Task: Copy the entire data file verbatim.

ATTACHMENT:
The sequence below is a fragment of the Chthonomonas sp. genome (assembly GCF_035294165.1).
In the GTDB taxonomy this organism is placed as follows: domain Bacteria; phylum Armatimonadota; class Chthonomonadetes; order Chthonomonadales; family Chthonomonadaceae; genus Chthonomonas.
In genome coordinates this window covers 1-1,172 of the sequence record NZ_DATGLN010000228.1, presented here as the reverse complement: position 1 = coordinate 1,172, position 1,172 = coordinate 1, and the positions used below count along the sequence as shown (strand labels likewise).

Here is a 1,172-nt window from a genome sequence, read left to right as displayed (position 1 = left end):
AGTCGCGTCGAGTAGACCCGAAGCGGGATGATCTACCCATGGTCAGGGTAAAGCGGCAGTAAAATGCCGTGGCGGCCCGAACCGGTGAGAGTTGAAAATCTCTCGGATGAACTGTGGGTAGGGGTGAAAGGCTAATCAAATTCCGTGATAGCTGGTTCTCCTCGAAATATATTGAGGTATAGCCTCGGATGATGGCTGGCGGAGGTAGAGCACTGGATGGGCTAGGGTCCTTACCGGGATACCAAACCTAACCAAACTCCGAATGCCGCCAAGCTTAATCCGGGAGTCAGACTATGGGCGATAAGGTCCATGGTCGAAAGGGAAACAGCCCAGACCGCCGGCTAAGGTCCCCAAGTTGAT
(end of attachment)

The sequence below is a fragment of the Chthonomonas sp. genome (assembly GCF_035294165.1).
In the GTDB taxonomy this organism is placed as follows: domain Bacteria; phylum Armatimonadota; class Chthonomonadetes; order Chthonomonadales; family Chthonomonadaceae; genus Chthonomonas.
In genome coordinates this window covers 1-1,172 of the sequence record NZ_DATGLN010000228.1, presented here as the reverse complement: position 1 = coordinate 1,172, position 1,172 = coordinate 1, and the positions used below count along the sequence as shown (strand labels likewise).

Here is a 1,172-nt window from a genome sequence, read left to right as displayed (position 1 = left end):
AGTCGCGTCGAGTAGACCCGAAGCGGGATGATCTACCCATGGTCAGGGTAAAGCGGCAGTAAAATGCCGTGGCGGCCCGAACCGGTGAGAGTTGAAAATCTCTCGGATGAACTGTGGGTAGGGGTGAAAGGCTAATCAAATTCCGTGATAGCTGGTTCTCCTCGAAATATATTGAGGTATAGCCTCGGATGATGGCTGGCGGAGGTAGAGCACTGGATGGGCTAGGGTCCTTACCGGGATACCAAACCTAACCAAACTCCGAATGCCGCCAAGCTTAATCCGGGAGTCAGACTATGGGCGATAAGGTCCATGGTCGAAAGGGAAACAGCCCAGACCGCCGGCTAAGGTCCCCAAGTTGAT